In Calculation Bug Fixed, an old but ongoing thread in the Daily Dose of Excel blog, I mentioned a problem with Excel 2007’s trendline regression formulas. Apparently small regression coefficients were treated like small errors that occur in the insignificant digits when converting from binary to decimal. I had documented the error in May of 2007, and while following up in Daily Dose, I tested in Excel 2007 SP1, and the error has been corrected. I’m here not to raise unnecessary alarms among users who have already updated to SP1, but to report correction of this problem, and to describe the errors for those who have still not updated. [Read more…] about Excel 2007 Regression Error – Fixed in SP1

# Statistics

## UDF to Calculate an Arbitrary Formula

Last night a colleague complained because there was no way to evaluate a formula in the worksheet. What he meant was, he wanted to enter “m X + b” (for example, with numerical entries in place of m and b) into a cell, then link to another cell that contained a value of X, and have Excel compute the formula.

I got an idea to try a User Defined Function (UDF), so your formula could be in cell B1, for example, and your X value in A2, and cell B2 would contain the formula

=CalculateThisFormula(B$1,$A2)

and the value displayed in B2 would be the formula’s value evaluated at the value of `X` in A2. I’d never heard of this being done, but I thought it must be possible. To avoid confusing `X` in the formula with the letter *x* in a function, like `exp()`, I decided `x` should be placed in square brackeds, like `[x]`. I then wrote the following UDF:

Function CalculateThisFormula(Formula As Variant, Xvalue As Variant) As Variant Dim sFormula As String Dim sXvalue As String Select Case TypeName(Formula) Case "Range" If Formula.Cells.Count = 1 Then sFormula = Formula.Value Else CalculateThisFormula = CVErr(xlErrValue) Exit Function End If Case "String" sFormula = Formula Case Else CalculateThisFormula = CVErr(xlErrValue) Exit Function End Select Select Case TypeName(Xvalue) Case "Range" If Xvalue.Cells.Count = 1 Then sXvalue = Xvalue.Value Else CalculateThisFormula = CVErr(xlErrValue) Exit Function End If Case "String" sXvalue = Xvalue Case "Double" sXvalue = CStr(Xvalue) Case Else CalculateThisFormula = CVErr(xlErrValue) Exit Function End Select sFormula = Replace(sFormula, "[x]", "(" & sXvalue & ")") sFormula = Replace(sFormula, "[X]", "(" & sXvalue & ")") CalculateThisFormula = Evaluate(sFormula) End Function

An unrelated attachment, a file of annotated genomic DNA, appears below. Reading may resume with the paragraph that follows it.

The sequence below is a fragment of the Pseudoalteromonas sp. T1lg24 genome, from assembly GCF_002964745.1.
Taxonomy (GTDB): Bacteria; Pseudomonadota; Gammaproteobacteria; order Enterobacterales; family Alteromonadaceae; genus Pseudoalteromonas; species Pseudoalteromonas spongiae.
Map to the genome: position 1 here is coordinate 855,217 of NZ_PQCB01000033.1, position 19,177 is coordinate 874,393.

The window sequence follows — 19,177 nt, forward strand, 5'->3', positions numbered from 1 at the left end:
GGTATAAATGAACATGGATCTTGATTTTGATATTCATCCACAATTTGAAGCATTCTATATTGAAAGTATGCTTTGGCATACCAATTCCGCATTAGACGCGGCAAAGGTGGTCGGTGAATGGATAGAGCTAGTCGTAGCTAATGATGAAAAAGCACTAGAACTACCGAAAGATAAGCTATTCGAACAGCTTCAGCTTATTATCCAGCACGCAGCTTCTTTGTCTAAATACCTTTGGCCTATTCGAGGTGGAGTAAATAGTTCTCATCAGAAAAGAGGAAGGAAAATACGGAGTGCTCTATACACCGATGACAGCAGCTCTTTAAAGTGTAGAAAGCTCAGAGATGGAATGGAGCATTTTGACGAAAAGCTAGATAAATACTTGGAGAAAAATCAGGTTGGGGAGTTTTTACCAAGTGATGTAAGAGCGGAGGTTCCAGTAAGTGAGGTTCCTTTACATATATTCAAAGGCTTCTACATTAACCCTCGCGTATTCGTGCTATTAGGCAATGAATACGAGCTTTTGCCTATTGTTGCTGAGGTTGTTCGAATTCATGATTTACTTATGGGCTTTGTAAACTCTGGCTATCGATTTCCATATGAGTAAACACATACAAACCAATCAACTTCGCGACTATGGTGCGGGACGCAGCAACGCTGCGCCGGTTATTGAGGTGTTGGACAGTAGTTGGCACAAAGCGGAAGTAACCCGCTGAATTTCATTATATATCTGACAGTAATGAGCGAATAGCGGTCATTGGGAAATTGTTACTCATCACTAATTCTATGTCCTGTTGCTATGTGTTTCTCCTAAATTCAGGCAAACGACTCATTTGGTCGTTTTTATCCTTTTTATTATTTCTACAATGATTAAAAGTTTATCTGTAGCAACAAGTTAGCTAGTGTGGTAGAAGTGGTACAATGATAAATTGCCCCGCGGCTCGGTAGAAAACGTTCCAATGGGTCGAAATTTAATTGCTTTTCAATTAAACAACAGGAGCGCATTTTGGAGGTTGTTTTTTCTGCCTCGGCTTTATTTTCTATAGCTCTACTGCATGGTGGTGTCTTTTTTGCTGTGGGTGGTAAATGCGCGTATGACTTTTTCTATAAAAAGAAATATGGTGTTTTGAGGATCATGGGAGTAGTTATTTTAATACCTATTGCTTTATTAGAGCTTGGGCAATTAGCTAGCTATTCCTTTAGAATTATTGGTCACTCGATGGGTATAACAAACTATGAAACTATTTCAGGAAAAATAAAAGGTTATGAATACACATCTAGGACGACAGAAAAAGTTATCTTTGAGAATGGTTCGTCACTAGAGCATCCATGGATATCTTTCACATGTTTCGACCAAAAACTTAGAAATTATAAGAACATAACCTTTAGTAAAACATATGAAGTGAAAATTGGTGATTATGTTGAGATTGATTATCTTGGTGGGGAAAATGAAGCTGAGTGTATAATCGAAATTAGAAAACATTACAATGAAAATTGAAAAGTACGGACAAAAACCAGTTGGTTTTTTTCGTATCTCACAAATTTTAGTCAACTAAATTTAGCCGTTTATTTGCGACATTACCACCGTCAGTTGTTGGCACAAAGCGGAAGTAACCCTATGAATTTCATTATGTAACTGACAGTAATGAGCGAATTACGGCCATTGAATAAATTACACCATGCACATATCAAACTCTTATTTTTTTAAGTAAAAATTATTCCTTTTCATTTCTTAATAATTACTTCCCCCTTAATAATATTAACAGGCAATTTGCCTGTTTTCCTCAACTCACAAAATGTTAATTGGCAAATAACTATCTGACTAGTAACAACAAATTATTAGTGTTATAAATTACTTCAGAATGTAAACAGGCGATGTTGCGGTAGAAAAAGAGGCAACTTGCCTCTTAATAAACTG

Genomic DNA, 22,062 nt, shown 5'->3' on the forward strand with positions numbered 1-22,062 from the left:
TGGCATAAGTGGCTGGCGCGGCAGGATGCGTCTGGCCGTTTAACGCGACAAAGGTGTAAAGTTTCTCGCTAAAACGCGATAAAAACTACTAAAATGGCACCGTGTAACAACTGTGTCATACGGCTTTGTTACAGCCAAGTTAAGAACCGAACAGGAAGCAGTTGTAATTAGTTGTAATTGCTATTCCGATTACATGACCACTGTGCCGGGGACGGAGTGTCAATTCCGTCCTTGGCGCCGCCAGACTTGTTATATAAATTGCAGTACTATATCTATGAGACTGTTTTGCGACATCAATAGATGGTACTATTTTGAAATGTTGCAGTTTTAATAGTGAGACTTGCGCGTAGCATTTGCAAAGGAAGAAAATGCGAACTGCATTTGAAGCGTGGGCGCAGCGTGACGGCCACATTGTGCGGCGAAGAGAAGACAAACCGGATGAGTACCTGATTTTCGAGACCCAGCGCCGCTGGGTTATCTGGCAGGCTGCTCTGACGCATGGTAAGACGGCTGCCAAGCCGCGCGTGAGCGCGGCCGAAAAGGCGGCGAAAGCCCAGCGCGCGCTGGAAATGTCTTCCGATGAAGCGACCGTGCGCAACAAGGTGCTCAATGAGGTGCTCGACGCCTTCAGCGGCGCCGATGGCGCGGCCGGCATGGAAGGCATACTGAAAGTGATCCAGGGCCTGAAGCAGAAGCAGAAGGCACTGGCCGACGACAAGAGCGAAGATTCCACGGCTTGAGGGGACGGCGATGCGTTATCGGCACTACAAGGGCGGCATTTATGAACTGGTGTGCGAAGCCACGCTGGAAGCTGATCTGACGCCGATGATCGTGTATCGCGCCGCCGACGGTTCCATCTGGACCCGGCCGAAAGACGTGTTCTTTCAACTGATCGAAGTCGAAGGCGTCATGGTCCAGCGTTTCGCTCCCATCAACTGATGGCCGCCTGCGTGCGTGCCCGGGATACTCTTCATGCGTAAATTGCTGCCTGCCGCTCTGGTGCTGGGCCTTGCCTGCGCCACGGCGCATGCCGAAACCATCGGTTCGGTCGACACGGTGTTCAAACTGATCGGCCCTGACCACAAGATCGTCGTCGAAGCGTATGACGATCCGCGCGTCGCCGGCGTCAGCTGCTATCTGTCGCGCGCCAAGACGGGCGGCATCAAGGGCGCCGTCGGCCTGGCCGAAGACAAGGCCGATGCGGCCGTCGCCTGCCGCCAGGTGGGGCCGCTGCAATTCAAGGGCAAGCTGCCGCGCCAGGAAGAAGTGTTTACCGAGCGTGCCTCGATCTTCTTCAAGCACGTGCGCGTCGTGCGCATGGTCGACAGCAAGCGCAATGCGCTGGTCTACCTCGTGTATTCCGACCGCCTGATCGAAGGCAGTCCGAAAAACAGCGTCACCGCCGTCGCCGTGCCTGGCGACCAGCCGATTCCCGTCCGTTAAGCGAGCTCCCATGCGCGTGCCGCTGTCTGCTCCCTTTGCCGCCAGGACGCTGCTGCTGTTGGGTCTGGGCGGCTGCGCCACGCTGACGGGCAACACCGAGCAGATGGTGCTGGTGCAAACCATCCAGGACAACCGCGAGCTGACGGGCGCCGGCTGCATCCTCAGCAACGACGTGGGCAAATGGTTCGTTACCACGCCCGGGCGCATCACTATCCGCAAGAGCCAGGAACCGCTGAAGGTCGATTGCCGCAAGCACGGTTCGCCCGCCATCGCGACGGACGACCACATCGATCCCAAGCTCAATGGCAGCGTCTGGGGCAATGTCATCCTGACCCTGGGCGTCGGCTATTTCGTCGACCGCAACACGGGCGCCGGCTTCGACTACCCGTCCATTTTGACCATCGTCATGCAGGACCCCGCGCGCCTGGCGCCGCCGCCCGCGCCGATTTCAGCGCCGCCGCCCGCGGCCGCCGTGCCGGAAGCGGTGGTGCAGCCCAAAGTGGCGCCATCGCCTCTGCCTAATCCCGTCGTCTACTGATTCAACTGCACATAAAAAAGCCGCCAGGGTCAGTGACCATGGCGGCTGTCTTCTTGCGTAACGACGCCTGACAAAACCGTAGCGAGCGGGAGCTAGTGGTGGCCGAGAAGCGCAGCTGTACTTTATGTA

The syntax of the UDF is

CalculateThisFormula(Formula, Xvalue)

**Formula** – string representation of formula, or reference to cell containing string representation of formula, where `Formula` is the `f(x)` part of `y=f(x)`, and `x` must be represented as `[x]` and all operators must be explicitly included within `Formula`.

**Xvalue** – string or numeric representation of the value of `x`, or reference to single cell containing string or numeric representation of the value of `x`.

The result is the evaluated value of the formula at the value of x. If either argument contains a multiple cell range or other inappropriate input, the formula returns an error. The following shows a worksheet array in which the UDF is tested:

The formula in cell B2 is

=CalculateThisFormula(B$1,$A2)

and this cell is copied and pasted into B2:E6. It looks good to me.

Other examples of usage in a worksheet cell:

=CalculateThisFormula("4*[x]^2-3*[x]+5",2)

which duplicates cell D6 above

=CalculateThisFormula("1/[x]",4)

which duplicates cell C4